|About the Book|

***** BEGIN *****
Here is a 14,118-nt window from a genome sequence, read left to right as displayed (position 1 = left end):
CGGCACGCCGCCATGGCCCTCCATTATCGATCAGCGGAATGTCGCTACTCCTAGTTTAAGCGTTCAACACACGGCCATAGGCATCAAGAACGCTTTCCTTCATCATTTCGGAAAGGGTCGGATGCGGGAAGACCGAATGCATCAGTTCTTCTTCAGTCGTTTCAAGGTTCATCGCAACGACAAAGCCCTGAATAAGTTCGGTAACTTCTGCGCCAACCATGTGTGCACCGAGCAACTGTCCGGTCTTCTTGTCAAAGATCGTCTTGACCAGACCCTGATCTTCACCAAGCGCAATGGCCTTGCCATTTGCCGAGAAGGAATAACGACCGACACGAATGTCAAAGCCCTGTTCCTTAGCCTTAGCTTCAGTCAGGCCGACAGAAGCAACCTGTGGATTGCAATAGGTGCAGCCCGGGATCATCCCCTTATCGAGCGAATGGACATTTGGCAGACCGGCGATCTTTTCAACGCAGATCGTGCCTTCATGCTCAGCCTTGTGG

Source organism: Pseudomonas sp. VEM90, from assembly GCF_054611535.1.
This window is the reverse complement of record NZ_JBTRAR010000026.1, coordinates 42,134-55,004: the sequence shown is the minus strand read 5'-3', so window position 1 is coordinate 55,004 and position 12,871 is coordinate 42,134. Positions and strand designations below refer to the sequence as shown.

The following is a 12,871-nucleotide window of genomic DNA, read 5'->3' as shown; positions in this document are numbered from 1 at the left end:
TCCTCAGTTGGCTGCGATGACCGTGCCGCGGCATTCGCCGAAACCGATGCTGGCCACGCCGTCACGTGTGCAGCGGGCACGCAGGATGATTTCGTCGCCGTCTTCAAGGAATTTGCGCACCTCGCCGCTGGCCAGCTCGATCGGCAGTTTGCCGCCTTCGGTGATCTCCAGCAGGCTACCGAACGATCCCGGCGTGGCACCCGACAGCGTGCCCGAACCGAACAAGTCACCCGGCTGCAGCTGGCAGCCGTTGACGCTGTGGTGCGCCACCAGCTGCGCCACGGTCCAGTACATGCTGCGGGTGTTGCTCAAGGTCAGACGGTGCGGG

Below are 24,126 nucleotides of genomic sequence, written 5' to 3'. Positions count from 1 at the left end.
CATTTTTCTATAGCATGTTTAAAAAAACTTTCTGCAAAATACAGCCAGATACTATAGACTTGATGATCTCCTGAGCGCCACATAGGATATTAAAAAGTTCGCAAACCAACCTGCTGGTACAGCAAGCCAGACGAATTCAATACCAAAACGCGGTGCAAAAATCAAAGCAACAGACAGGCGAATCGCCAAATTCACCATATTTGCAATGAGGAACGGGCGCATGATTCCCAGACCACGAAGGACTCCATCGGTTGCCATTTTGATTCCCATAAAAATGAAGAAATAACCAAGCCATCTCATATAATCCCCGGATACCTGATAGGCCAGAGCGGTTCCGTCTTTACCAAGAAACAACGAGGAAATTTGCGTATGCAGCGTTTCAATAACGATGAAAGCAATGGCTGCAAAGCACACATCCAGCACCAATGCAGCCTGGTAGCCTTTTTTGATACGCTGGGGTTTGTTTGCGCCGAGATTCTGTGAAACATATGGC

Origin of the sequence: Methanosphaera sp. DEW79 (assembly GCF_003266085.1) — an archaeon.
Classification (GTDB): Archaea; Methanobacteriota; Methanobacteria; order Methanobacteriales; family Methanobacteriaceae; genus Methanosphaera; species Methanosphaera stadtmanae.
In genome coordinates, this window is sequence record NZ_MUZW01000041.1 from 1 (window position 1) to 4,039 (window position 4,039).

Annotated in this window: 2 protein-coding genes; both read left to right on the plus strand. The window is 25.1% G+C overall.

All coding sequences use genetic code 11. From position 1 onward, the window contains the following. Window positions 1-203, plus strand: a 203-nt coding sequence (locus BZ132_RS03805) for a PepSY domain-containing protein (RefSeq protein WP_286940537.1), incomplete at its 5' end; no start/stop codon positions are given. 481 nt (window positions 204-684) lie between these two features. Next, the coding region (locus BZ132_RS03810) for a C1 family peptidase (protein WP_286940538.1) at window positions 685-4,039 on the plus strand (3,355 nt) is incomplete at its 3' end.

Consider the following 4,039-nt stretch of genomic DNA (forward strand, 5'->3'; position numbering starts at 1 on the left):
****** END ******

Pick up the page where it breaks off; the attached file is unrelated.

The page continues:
Tracey West grew up in a small town in New Jersey. Every day, her brother Michael, sister Katie and she would play in the street with their friends on Walnut Avenue. They rode their bikes, played kickball and Ultimate Frisbee, or rode down the hill on sleds in winter time. On Saturday mornings, they were glued to the television set eating cereal and watching cartoons. In the summer, Tracey loved to walk across town to the library, take out as many books as she could carry, and read them all under a shady tree somewhere.After high school, Tracey attended Rutgers University and studied English and Journalism there. She knew she wanted to be a writer, and journalism seemed to be a way to write and get paid for it. She worked on the college newspaper and even worked as a newspaper reporter for a little while, but when she graduated she got a job as an editorial assistant at a small publishing company. She learned a lot there about how books are edited, published, and sold.From there she moved to a company that “packaged” children’s books and sold them to other publishers. She started out submitting ideas for books that other writers would then turn into stories. Then she began writing outlines for those writers. Finally, she wrote her first book, a Nancy Drew/Hardy Boys Supermystery called Spies and Lies.At the same time, she and her friends Bonnie and Lisa came up with an idea for a children’s book called Great Uncle Dracula. They wrote the book under the pseudonym Jayne Harvey. That was the first time an original idea she had got turned into a book, and she loved the feeling.Tracey went to work for Scholastic after that, and when she left in 1996 she decided to try writing books full time. In 1997 she started Pure West Productions and began writing, editing, and packaging books and magazines. Her sister Kate came to work for the company, too.A few years later she got the job writing Pokémon books, and that’s when the fun really started. Although writing Pokémon kept her busy, Scholastic picked up her original series, Pixie Tricks. She went on to write eight books in the Pixie Tricks series, aimed at children ages 6-8. A few years later, Tracey debuted Scream Shop, a Pick Your Path published by Grosset & Dunlap. Readers of the spooky stories get to choose what happens in the story and how it ends.Tracey continues to write books based on cartoons and licensed properties such as Scooby Doo, Teen Titans, Survivor, Hi-Hi Puffy Ami Yumi, and Totally Spies!. She hopes to have a new original series out soon.In 2005, Tracey married Bill Hancock, who was her friend in high school. Today she lives with Bill, three dogs, and one cat, and she is stepmom to Bill’s three great kids, Will, Shannon, and Zane. When she is not busy writing, working on the website, or answering mail, she is usually playing board games with her family, reading, walking the dogs, or watching cartoons. She has not played Ultimate Frisbee in years, but if anyone is up for a game please drop her a line.